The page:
Photo/Illutration A car pallet is seen caved in at a mechanical multistory parking garage. (Provided by the Consumer Safety Investigation Commission)

Shoddy or even nonexistent maintenance has added to the potentially lethal dangers of mechanical multistory parking garages installed in apartment buildings, a government panel warned.

The rotating pallets holding the vehicles have been known to pin and injure people who enter the garages when the machinery is moving.

A government study also found that long-term degradation of garage components has caused the pallets to crash down.

The Consumer Safety Investigation Commission, which reports to the Consumer Affairs Agency, published a written recommendation on Feb. 18 for the transport ministry to take measures to ensure that such garage components are replaced appropriately on a regular basis.

The transport ministry said it received reports about 11 cases of fallen car pallets in parking garages from their manufacturers and maintenance checkup service providers between fiscal 2017 and fiscal 2019.

One of those accidents resulted in an injury.

In three of the 11 accidents, cars fell along with the pallets. Residents of apartment buildings where those three incidents occurred asked the CSIC to investigate the accidents.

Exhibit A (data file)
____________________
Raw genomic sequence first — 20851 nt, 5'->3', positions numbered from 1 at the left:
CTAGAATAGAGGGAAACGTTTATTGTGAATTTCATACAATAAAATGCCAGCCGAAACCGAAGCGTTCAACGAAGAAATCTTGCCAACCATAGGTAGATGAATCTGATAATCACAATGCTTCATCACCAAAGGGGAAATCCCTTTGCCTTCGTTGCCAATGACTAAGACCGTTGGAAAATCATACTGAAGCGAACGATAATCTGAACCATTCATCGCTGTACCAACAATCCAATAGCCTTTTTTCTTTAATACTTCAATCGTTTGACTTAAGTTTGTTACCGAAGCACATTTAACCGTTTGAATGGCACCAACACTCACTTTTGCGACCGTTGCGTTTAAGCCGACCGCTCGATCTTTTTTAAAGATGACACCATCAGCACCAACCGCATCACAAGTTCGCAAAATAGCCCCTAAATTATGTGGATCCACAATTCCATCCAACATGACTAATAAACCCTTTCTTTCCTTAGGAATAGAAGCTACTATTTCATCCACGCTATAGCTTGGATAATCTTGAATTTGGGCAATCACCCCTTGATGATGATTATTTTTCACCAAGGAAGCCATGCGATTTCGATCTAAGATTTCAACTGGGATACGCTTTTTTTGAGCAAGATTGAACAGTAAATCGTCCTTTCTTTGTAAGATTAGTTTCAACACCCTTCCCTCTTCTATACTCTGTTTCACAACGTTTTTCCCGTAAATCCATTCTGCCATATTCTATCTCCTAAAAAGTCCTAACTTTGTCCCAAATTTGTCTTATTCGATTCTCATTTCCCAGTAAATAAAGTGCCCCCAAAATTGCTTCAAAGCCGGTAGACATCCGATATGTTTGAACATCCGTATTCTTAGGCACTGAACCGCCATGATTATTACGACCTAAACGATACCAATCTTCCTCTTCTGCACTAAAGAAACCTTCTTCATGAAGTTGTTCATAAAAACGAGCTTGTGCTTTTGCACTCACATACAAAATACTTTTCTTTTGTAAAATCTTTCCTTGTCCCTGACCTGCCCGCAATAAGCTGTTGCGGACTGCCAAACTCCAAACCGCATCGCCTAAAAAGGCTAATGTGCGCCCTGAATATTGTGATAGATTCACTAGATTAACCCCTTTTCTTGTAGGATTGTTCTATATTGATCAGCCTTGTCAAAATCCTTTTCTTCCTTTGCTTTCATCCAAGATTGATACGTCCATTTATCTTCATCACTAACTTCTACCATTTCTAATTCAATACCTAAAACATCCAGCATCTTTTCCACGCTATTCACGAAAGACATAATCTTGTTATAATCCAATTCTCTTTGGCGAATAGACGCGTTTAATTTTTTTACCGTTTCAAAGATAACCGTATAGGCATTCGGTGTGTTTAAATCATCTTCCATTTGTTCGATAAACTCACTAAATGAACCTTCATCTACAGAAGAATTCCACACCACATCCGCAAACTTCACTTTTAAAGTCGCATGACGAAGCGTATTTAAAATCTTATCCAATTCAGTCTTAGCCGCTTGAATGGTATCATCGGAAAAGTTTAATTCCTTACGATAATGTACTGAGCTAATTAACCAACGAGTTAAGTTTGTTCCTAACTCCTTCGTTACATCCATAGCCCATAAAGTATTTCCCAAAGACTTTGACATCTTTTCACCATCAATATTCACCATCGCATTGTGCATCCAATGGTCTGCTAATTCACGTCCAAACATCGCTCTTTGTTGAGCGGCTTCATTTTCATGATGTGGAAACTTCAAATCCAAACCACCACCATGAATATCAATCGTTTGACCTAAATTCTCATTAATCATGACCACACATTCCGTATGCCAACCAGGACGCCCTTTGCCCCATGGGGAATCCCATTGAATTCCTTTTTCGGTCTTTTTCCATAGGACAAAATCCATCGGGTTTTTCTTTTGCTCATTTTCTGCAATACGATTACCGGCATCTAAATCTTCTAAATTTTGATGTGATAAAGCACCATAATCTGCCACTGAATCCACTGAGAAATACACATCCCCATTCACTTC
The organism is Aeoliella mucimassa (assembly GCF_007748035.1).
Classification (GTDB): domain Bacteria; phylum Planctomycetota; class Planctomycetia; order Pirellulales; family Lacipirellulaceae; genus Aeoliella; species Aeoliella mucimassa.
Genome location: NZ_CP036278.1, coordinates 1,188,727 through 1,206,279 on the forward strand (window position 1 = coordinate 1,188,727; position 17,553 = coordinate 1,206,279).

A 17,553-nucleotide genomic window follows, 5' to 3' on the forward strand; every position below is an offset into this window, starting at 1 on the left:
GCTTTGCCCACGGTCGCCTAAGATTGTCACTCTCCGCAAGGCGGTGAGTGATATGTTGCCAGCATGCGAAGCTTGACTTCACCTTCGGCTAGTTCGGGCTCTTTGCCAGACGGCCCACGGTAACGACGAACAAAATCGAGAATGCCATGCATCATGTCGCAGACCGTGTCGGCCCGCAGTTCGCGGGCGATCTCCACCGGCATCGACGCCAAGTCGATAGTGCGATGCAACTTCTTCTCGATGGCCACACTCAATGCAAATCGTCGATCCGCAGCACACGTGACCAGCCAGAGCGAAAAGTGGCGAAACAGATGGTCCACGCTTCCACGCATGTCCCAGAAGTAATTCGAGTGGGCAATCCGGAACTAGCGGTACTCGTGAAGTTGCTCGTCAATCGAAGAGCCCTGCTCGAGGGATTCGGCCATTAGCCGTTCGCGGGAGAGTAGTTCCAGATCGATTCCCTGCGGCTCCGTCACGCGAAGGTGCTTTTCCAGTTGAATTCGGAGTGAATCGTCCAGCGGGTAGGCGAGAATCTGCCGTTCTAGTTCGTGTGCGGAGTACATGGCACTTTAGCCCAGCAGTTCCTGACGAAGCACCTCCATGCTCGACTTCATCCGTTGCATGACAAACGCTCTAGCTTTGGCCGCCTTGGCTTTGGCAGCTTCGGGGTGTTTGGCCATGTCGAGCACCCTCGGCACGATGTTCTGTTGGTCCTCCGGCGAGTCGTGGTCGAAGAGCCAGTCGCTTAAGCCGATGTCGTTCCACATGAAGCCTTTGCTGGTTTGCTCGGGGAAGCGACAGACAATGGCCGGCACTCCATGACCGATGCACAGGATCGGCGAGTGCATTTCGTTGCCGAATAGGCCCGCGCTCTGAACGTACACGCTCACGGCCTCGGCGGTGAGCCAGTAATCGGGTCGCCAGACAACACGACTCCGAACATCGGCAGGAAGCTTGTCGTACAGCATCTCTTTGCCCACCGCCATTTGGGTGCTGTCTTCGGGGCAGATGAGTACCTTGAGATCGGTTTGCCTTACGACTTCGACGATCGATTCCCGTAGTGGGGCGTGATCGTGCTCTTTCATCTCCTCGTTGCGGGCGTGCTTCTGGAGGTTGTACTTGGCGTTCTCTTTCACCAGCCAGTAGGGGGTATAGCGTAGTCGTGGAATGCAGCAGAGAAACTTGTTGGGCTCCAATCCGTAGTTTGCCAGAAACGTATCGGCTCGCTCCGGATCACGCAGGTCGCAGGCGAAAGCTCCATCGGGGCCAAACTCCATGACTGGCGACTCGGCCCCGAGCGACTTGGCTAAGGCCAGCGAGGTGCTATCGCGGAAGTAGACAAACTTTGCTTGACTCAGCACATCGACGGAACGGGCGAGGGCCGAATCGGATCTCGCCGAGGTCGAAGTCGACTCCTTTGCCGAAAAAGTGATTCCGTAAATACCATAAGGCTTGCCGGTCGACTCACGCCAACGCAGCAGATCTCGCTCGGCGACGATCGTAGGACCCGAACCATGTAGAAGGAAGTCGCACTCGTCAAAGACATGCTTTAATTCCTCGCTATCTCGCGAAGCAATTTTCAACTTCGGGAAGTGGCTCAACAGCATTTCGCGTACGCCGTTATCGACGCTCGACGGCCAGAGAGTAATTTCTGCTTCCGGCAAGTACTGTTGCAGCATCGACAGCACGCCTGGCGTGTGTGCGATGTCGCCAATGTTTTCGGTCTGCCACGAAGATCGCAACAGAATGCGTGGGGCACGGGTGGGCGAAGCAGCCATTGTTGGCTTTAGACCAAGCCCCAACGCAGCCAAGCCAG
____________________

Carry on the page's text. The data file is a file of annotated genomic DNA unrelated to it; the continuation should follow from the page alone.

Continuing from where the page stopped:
The CSIC’s study determined one accident was caused by a ruptured wire rope for lifting and lowering a pallet. The other two incidents involved failures in a pallet-driving motor.

The study pointed to long-term degradation of garage components in all three cases.

The three parking garages had been installed between 2003 and 2007. The components had been in use for one to 10 years past the period of regular replacement recommended by the respective manufacturers, officials said.

The maintenance service providers had recommended the residents’ associations of the apartment buildings, which own the garages, to replace the components in question along with other equipment.

The service providers, however, had failed to explain the risk of accidents, so the residents’ associations were not sufficiently aware of the need for replacements.

In two of the cases, the residents’ associations had no maintenance plan to keep the parking garages in good condition, CSIC officials said.

Multistory parking garages have been the sites of many accidents that have killed or injured people who became trapped by the moving pallets.

Barrier fences are now being installed to block people’s entry while the pallets are moving up or down.

The panel is also calling on the transport ministry to instruct manufacturers of multistory parking garages to inform residents’ associations and maintenance service providers of the risks inherent in garage components and to replace the parts to reduce the risk of serious accidents.

In all three accidents examined by the CSIC, the parking garages had undergone regular checkups every three months in accordance with the transport ministry’s guidelines. Those checkups, however, overlooked the degradation and failures of the garage components that ended up causing the accidents.

The CSIC also urged the ministry to review the list of checkup items in its guidelines and to recommend direct inspections of internal components as well as confirmations of the operability of equipment.

“We will hold talks with manufacturers and other parties in light of the CSIC’s recommendations,” a transport ministry official said.